9. This now explains the related party transactions between Silverlake Axis and Goh’s privately-owned entities. Firstly, ‘sale of goods and rendering of services to related parties’ amounting to RM150 million was payment for the use of the core banking system owned by Silverlake Axis. Secondly, ‘service fees paid to related company’ amounting to RM46.4 million was paid for engaging the services of the professionals working under Goh’s private companies. Silverlake Axis doesn’t require them 24/7 so this arrangement works better for the company. Acting CEO Raymond Kwong then added that the model has been working very well for Silverlake Axis since the company can focus on continuous improvement in its core business while Goh’s private entities can focus on new developments. Goh did point out that should his personal research arm strike gold, Silverlake Axis has the first right of refusal for any new technological developments. Having said that, shareholders must take note that this only works if Goh decides to sell the use of any new tech developments.
  10. Goh thinks China is a very difficult market to penetrate and that the only way to succeed there is to fully immerse in the country and conduct business the “Chinese way”. Goh personally thinks the best strategy to get a foothold in China is to acquire companies that are synergistic with Silverlake Axis while continuing to analyze potential acquisitions, the ins and outs of China’s business landscape, and how future technological disruption will take place in China. Silverlake Axis’s acquisition of Global InfoTech Software took Goh 25 years of observation and studying market trends in China. He quipped:

    “Everyone has a love/hate relationship with China. This is the country you love because you can’t ignore but it’s also a country you hate because it’s so difficult and competitive.”

  11. The company is trying to narrow down the author behind the short-seller report. It could be one of the Silverlake Axis competitors who lost a bidding war and tried to bribe one of their low-level employees. Who exactly is this person? We may never know.

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Rusmin Ang

Rusmin Ang is an equity investor and co-founder of The Fifth Person. His investment articles have been published on The Business Times and Business Insider. Rusmin has appeared on Channel NewsAsia and on national radio on Money FM 89.3 for his views and opinions on how to invest successfully in the stock market. He believes that anyone, even with a regular job, can achieve more financial peace-of-mind by investing intelligently and safely for the long term.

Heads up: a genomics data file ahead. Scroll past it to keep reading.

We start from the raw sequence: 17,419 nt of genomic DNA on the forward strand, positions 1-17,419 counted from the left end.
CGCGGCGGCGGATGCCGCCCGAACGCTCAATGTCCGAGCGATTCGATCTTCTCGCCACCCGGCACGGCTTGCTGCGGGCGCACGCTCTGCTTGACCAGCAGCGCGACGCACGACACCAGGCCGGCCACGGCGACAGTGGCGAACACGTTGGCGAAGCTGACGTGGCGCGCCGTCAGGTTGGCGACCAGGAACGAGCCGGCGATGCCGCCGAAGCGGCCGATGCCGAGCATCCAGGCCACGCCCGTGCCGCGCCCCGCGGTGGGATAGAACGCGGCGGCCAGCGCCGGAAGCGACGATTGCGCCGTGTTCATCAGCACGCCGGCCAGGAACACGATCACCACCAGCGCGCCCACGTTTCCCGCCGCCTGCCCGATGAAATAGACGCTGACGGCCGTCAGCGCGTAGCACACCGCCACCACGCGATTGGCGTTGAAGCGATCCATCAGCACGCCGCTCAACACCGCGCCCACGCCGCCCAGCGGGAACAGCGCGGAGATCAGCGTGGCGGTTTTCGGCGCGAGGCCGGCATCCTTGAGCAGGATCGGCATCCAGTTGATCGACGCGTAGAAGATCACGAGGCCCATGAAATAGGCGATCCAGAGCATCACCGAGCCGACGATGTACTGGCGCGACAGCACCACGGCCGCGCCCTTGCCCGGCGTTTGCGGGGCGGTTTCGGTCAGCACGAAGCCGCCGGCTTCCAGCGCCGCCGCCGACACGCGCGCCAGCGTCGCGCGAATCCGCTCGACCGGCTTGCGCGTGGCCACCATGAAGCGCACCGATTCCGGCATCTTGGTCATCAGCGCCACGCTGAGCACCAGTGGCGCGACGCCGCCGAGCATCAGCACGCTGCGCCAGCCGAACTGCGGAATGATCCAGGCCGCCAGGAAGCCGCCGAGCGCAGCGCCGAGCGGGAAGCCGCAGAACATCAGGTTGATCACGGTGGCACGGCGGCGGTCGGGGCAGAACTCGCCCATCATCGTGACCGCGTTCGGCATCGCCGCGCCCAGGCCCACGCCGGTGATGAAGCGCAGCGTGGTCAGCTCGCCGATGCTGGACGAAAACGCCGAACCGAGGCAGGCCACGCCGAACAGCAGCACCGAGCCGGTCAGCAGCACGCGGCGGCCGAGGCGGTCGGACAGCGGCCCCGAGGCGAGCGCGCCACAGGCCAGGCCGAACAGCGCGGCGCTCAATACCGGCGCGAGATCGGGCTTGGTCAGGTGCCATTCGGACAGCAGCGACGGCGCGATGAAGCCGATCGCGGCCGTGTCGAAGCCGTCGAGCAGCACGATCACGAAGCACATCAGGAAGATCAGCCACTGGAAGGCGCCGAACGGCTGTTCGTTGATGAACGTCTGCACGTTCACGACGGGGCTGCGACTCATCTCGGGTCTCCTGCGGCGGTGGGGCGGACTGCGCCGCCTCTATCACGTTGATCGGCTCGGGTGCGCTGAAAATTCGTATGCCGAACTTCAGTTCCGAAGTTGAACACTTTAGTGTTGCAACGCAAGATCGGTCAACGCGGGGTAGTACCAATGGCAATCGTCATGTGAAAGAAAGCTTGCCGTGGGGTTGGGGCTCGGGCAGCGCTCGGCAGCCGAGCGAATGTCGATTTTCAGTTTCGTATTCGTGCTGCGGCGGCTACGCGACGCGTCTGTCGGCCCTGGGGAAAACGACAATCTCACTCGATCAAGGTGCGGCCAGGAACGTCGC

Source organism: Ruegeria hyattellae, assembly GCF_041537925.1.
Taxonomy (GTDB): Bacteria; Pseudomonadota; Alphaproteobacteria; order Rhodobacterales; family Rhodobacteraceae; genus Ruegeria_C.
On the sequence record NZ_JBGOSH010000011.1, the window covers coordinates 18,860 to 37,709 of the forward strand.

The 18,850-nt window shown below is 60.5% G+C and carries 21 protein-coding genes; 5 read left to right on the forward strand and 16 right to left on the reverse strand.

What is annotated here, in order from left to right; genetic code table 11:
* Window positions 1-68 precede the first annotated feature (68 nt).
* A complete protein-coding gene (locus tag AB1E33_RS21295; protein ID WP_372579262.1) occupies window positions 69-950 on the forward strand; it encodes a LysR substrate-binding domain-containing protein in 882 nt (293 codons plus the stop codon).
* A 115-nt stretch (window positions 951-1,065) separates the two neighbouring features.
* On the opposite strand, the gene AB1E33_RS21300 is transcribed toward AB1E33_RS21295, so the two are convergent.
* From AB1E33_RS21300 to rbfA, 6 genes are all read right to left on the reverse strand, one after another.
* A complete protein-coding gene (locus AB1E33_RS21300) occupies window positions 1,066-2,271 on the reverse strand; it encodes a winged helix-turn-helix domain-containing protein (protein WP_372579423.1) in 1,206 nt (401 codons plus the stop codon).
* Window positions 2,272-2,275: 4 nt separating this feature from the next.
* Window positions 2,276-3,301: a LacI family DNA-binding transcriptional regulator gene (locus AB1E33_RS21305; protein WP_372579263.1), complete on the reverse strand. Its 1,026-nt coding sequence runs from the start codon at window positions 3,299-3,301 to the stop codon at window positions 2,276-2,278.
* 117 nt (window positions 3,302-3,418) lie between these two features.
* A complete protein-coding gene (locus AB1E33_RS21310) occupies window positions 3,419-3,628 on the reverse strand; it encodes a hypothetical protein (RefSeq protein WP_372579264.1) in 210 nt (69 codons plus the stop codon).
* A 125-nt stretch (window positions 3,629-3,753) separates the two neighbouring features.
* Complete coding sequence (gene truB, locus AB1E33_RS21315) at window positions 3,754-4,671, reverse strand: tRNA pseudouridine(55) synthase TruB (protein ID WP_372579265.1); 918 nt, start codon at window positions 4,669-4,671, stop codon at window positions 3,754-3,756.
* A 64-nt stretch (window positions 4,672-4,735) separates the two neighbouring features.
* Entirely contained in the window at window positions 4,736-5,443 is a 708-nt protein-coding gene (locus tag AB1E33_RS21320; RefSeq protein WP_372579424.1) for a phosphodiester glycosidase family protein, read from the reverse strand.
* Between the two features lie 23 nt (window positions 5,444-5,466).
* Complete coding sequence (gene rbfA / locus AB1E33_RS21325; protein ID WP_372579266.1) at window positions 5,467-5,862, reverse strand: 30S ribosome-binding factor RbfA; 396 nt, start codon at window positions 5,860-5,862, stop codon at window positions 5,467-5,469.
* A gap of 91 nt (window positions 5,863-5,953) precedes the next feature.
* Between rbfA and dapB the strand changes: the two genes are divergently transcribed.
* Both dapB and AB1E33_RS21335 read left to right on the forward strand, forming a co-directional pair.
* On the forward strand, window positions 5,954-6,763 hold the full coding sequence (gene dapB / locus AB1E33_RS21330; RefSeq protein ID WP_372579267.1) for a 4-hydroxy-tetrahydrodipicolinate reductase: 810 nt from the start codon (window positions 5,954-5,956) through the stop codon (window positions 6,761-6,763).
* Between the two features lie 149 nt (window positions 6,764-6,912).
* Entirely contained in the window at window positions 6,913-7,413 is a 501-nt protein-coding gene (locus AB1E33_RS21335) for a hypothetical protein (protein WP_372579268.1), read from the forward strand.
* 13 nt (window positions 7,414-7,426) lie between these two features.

1. Just read this old piece of yours from last year. Very interesting observations on Silverlake. Do you have anything new to share regarding this company? Since the short report of last year, the stock price has been cut by half and essentially stayed there ever since. Even after the Deloitte report, the stock has not moved much, apparently reflecting continuing investor doubts in the market. The company claims to have 40% of the market share in banking software and services among SE Asian banks. I have heard people expressing doubts about that. Given your proximity to the market in which Silverlake operates, would you like to comment on that? In any case, so here is a company with a very profitable and sticky business, boasting high margin and high return on equity. The company is experiencing cyclic slow down in the banking sector at the moment, but it appears to continue to make smart investments and acquisitions for sustainable long term growth. The stock currently trades just under 12 P/E, which is already cheap for this type of business. Further adjusting for its 20% stake in the Chinese software company (Global InfoTech Co. Ltd.) – worth about 25% of Silverlake’s current market cap, the P/E comes down to around 9. What’s more? Investors get a 5+% dividend in waiting. Ultimately, the make or break of this investment rests on whether the company and its management is legitimate, given all the concerns around its lack of transparency in general and fuzziness around its related party transactions in particular. If the business is indeed legitimate, it’s worth a whole lot more; otherwise, there is no bottom for the downside. In defense of the company and its management, the company has been paying out a very high percentage of its earnings over the last 5 years, in fact close to 100% for the last two years. If the company has been faking revenue and earnings through shady transactions, it would be much harder to fake cash flows and certainly still harder to pay out all the fake earnings in hard cash. Additionally, reading about the company’s chairman and what he has to say in speeches and interviews, it appears to me the guy comes across as more geeky, eccentric rather than being a fraud.

    1. Hi Chaoran,

      You have got most of the points covered.

      Silverlake Axis is facing a structural problem that is always at the mercy of perception. By shifting the start-up companies out of the parent company, the short-seller can always claim that the management is hiding its losses under private entities and thus making the parent company look extremely profitable. But if Goh strikes a goldmine in his private entities, he may be seen as stealing public money.

      Integrating the loss-making companies into the list-co seems like a good option but from the meeting, I could tell that the majority of shareholders don’t want to carry on such a burden. It is a structural problem and unlikely to be resolved anytime soon.